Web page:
Recognizing pressure injury in the darkly pigmented skin type.
Mrs. J., a 66-year old African-American, walked into the emergency department of a 600-bed urban hospital complaining of blood in her urine for the past 24 hours and mild suprapubic abdominal pain. She was widowed and lived independently in her own home after retiring 2 years ago after 31 years of service as a public school teacher. Mrs. J. was active in her church and community, and involved with her children and grandchildren who lived nearby. She had a history of chronic obstructive pulmonary disease, morbid obesity, hypertension, diabetes type 2, hyperlipidemia, and atrial fibrillation treated with war-farin (Coumadin[R]).
With the exception of the hematuria and abdominal discomfort, physical assessment was negative. Height was 5'6", weight 256 lbs, and calculated body mass index 41.3. Laboratory results supported a diagnosis of urinary tract infection with gross hematuria, acute renal failure with blood urea nitrogen of 32 mg/dL and creatinine 3.0 mg/dL, and hemoglobin of 9.9 g/dL.
A subsequent urology consult resulted in orders for computed tomography of the abdomen and pelvis, which demonstrated a right renal mass consistent with a neoplasm. An adrenal-sparing laparoscopic nephrectomy was performed the next morning.
After surgery, Mrs. J. was admitted to a renal-urology unit. Although hospital policy indicated every patient should have a complete skin assessment performed upon admission to the unit, this was not performed for Mrs. J. A clinical nurse documented a Braden score of 21 (range 6-23), indicating no interventions were needed to reduce risk for pressure injury. In spite of her obesity, Mrs. J. was placed on the standard hospital foam surface bed rather than a specialty bed designed to distribute pressure (Hyun et al., 2013).
The first 18 hours on the unit were unremarkable. When Mrs. J. complained of pain and some shortness of breath, the nursing staff placed the bed in high Fowler's position to facilitate patient comfort. Over the next 24 hours, Mrs. J. became hypotensive and had to be placed on vasopressors for hemodynamic support. Early in the morning, after 42 hours on the renalurology unit, she was transferred to the medical intensive care unit (MICU).
The admitting nurse on the MICU performed the required admission skin assessment and documented a "large bruised-like area" on Mrs. J's coccyx, a finding consistent with pressure injury. The nurse immediately initiated a consult with the wound-ostomy nurse, who examined the patient within 1 hour.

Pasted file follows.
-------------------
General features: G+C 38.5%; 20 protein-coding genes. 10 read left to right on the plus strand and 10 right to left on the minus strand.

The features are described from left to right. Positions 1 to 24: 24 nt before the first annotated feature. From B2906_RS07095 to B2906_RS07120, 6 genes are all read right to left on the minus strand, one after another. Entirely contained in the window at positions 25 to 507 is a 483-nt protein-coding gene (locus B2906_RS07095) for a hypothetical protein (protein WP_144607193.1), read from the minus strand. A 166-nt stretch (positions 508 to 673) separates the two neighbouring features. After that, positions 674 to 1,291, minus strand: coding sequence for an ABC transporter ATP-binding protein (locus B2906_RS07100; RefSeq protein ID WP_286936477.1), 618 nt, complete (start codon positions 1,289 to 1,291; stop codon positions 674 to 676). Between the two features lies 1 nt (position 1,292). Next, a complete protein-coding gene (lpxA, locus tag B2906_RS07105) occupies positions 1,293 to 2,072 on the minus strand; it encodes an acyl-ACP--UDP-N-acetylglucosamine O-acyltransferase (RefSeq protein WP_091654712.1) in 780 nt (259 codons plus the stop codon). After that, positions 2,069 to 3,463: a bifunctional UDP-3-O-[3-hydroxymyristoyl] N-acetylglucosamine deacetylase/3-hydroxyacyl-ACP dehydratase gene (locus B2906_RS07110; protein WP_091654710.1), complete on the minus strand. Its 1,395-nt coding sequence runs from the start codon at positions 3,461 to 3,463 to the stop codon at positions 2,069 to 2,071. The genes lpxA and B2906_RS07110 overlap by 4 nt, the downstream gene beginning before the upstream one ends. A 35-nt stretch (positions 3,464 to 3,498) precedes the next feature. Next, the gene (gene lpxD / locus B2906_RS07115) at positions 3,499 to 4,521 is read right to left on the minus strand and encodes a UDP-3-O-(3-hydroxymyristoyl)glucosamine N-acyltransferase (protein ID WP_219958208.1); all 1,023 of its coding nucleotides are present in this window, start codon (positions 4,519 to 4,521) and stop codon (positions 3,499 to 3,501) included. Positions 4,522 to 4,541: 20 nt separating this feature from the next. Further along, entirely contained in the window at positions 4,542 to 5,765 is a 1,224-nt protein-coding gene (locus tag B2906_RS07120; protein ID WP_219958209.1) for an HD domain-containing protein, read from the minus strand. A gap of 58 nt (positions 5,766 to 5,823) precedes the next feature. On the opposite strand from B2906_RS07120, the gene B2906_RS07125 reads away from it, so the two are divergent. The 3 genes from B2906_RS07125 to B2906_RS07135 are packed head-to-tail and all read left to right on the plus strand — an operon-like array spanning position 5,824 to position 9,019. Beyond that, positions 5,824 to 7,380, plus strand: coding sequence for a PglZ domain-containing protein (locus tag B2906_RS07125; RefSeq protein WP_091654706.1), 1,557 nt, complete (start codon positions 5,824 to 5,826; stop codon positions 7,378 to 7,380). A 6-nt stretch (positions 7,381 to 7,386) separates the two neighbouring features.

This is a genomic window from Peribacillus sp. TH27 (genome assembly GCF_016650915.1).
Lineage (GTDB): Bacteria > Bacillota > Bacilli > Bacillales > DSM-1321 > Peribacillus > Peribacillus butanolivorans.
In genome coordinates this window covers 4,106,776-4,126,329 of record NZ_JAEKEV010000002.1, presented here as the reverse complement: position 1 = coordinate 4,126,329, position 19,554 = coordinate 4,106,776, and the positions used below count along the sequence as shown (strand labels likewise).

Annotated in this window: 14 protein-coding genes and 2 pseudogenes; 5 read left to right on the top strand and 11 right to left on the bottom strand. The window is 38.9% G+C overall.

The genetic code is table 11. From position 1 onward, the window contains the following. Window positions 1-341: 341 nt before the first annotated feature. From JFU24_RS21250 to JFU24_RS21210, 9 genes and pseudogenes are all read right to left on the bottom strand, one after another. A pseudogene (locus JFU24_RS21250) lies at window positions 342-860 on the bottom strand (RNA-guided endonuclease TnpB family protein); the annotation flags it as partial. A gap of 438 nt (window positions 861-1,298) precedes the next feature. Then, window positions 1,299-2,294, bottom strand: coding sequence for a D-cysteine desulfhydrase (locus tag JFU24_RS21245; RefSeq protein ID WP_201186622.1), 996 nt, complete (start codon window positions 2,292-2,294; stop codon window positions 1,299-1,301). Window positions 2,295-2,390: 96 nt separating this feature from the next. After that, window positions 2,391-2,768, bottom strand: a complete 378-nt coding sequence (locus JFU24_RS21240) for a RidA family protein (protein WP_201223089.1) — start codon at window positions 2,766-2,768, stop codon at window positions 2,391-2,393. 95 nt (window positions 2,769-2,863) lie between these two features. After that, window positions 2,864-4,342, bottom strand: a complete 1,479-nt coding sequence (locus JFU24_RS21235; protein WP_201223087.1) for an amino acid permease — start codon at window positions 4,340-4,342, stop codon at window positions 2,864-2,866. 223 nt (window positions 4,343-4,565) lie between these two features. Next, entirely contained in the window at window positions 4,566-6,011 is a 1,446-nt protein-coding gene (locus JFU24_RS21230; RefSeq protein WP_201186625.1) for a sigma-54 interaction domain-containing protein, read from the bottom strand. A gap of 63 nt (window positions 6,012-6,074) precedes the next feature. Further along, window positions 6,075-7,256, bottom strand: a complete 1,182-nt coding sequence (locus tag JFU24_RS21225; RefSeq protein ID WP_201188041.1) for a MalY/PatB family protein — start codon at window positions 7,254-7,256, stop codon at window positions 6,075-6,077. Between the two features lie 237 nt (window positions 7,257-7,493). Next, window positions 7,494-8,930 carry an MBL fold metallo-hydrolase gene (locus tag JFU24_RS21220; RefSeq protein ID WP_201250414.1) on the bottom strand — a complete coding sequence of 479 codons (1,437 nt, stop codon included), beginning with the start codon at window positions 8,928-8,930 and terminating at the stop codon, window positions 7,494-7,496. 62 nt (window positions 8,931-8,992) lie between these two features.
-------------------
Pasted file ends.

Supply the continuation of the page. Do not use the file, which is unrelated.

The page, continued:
The wound-ostomy nurse documented a Braden score of 8 ([less than or equal to] 17 considered at risk for pressure injury) (Hyun et al., 2013). The patient had sustained deep tissue injury in a 15 x 18 cm area from her coccyx to her lower buttocks. The epidermis was intact but a small, fluid-filled blister was noted in the middle of the ulcer, and the color was documented as 100% deep purple. The entire ulcer felt boggy on palpation and was cool to the touch.
During the next 5 days, the epidermis over this area began to ulcerate; the area developed slough and became necrotic. The wound continued to break down over the next 2 weeks, with copious amounts of foul purulent exudate and a moderate amount of serosanguineous drainage. At week 3, the wound measured 15 x 18 x 8 cm. Bony prominences, tendons, and muscle were clearly visible. The deep tissue injury had progressed to a Stage IV pressure ulcer in less than 3 weeks after the patient's hospital admission.
Treatment of Pressure Ulcer
Mrs. J. underwent her first surgical debridement of this wound 3 weeks after its diagnosis as a deep tissue injury. The first excisional debridement included removal of devitalized areas of fat and tissue to the bone level; areas of bone were soft due to infiltrated purulent exudate. Sharp debridement at the bedside failed to establish stasis of necrosis, and eschar continued to develop. Hemostasis was achieved with electrocautery; the wound was irrigated and packed with saline gauze dressings.
Mrs. J. was discharged from the hospital 32 days after admission in stable condition to an extended care facility (ECF). After 4 days in the ECF, Mrs. J. became febrile and began to experience altered mental status. She was returned to the hospital by ambulance and was admitted to the MICU with a diagnosis of sepsis.
The infectious disease service was consulted and wound cultures revealed anaerobic isolates. The wound was infected concurrently with Proteus and Escherichia coli; blood cultures revealed Proteus species, group D streptococci. Mrs. J. was treated with an empirical antibiotic regime and remained in MICU. After 3 weeks in the MICU, she was transferred to a medical-surgical unit.
Mrs. J. remained in the hospital for the next 4 months and underwent four more surgical debridements with weekly bedside debridements. She developed hypoproteinemia and hypoalbuminemia. Plasma cortisol values were high; electrolytes, especially potassium and magnesium, were depleted, and Mrs. J. required nutritional support.
This patient's hospital length of stay reached almost 1 year. Mrs. J. died from complications of sepsis related to the severity of her hospital-acquired pressure ulcer. The cost of treatment approached $500,000.
Scope of the Problem
The Centers for Medicare & Medicaid Services (2008; Jarrett, Holt, & LaBresh, 2014) no longer considers treatment of hospital-acquired pressure ulcers a reimbursable condition. The economic burden related to hospital-acquired pressure ulcers exceeds $3.6 billion annually (Miller, Parker, Blasiole, Beinlich, & Fulton, 2013). Federal regulations now indicate hospital leaders must create protocols and programs for the prevention of pressure injury (Ayello, 2011; Fyder & Ayello, 2012), but the protocols may not address the specific needs of patients with darkly pigmented skin types.